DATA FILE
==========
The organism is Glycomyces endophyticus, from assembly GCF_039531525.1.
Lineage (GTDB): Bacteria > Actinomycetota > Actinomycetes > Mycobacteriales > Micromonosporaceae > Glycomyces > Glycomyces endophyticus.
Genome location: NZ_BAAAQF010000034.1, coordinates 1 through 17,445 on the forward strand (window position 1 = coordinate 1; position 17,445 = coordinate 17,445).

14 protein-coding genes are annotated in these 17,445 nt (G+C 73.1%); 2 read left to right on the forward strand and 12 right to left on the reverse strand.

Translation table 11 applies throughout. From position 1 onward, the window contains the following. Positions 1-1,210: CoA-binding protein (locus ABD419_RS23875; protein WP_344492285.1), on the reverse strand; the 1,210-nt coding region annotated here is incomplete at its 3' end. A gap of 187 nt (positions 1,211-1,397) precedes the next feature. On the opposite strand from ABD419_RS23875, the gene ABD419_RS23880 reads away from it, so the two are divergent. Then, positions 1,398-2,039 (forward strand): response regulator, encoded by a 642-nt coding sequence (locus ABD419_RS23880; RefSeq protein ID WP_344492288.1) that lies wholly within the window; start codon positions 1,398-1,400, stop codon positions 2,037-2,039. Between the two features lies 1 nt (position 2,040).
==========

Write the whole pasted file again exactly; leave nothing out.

The organism is Glycomyces endophyticus, from assembly GCF_039531525.1.
Lineage (GTDB): Bacteria > Actinomycetota > Actinomycetes > Mycobacteriales > Micromonosporaceae > Glycomyces > Glycomyces endophyticus.
Genome location: NZ_BAAAQF010000034.1, coordinates 1 through 17,445 on the forward strand (window position 1 = coordinate 1; position 17,445 = coordinate 17,445).

14 protein-coding genes are annotated in these 17,445 nt (G+C 73.1%); 2 read left to right on the forward strand and 12 right to left on the reverse strand.

Translation table 11 applies throughout. From position 1 onward, the window contains the following. Positions 1-1,210: CoA-binding protein (locus ABD419_RS23875; protein WP_344492285.1), on the reverse strand; the 1,210-nt coding region annotated here is incomplete at its 3' end. A gap of 187 nt (positions 1,211-1,397) precedes the next feature. On the opposite strand from ABD419_RS23875, the gene ABD419_RS23880 reads away from it, so the two are divergent. Then, positions 1,398-2,039 (forward strand): response regulator, encoded by a 642-nt coding sequence (locus ABD419_RS23880; RefSeq protein ID WP_344492288.1) that lies wholly within the window; start codon positions 1,398-1,400, stop codon positions 2,037-2,039. Between the two features lies 1 nt (position 2,040).